January is always the launch month for Oscar’s Book Prize, the nationwide search for the best pre-school book of the year. As we prepare to call for entries for the sixth time, it is worth reflecting on what has changed since we set out in 2014 with the simple wish to celebrate our son Oscar, who died at the age of three-and-a-half, and the type of books we know he loved.
First of all, there are more books to choose from. Last year we received another record haul with more than 100 submissions from publishers – twice the amount we received in year one. What has not altered is the vibrancy and range we are confronted with each time. I always worry there won’t be something in the pile as enchanting as our first winner, The Storm Whale by Benji Davies, or as heart-warming as The Koala Who Could, by the brilliant team of Rachel Bright and Jim Field. As soon as we start reading, I know there is no need to be concerned.
We detect more outward-looking pre-school books – those that tell very young children something about the world at large – and a nod to the variety of modern parental constellations. There are familiar maxims to “be yourself” and “dare to different”, which would be more powerful sometimes if the diversity of characters was greater. That mix is something we will particularly be looking out for this year with our £5,000 prize, which is supported once again by Amazon, the Evening Standard and the National Literacy Trust.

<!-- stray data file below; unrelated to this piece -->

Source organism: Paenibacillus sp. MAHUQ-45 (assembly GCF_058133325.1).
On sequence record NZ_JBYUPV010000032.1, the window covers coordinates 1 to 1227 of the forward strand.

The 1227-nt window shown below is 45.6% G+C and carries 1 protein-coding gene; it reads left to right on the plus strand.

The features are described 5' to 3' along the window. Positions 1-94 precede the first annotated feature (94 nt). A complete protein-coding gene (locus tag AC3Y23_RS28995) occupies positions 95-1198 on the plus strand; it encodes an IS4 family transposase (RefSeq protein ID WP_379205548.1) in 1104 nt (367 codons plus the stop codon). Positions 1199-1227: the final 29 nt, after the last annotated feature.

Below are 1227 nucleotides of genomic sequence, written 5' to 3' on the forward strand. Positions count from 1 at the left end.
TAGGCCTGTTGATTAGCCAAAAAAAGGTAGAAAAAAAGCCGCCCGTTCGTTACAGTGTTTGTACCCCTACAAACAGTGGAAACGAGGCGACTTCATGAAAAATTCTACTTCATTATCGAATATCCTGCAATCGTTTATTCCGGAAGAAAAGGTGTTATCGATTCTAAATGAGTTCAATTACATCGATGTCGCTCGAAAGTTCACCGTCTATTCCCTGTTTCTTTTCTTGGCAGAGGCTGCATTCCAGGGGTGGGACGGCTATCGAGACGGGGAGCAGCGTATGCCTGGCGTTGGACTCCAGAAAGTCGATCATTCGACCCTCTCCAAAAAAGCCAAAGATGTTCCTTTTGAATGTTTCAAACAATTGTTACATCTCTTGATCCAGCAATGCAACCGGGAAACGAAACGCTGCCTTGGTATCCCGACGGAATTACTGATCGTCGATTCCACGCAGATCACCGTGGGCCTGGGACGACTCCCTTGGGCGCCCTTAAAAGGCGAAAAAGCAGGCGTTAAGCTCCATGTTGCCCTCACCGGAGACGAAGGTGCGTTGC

There are more books that try to work on a number of levels, delivering a blast of fun for the kids with a knowing wink to Mum and Dad. It is a difficult balance to pull off. Ditto those that seek to modernise an old tale for a new generation. We have found it is more effective to start from scratch. And books about books and the value of reading usually feel too instructive. Our judges – who have included Claudia Winkleman, Princess Beatrice and Katie Derham – reason that youngsters need to fall in love with books at this age without being told why.
But what do we know? Our longlist is always picked with help from the staff and children at Eveline Day Nursery in Wimbledon, which Oscar attended. It is very grounding to see our putative winner thrown across the playroom by a bored child in a matter of seconds.
They favour the bold, the colourful and often ridiculous. That is why There’s A Pig Up My Nose by John Docherty and Laura Hughes stood out last year. I am sure they will go down a storm when we take them to perform at the Hay Festival in May, by which time we will also have found our 2019 winner.
James Ashton is chairman and co-founder of Oscar’s Book Prize.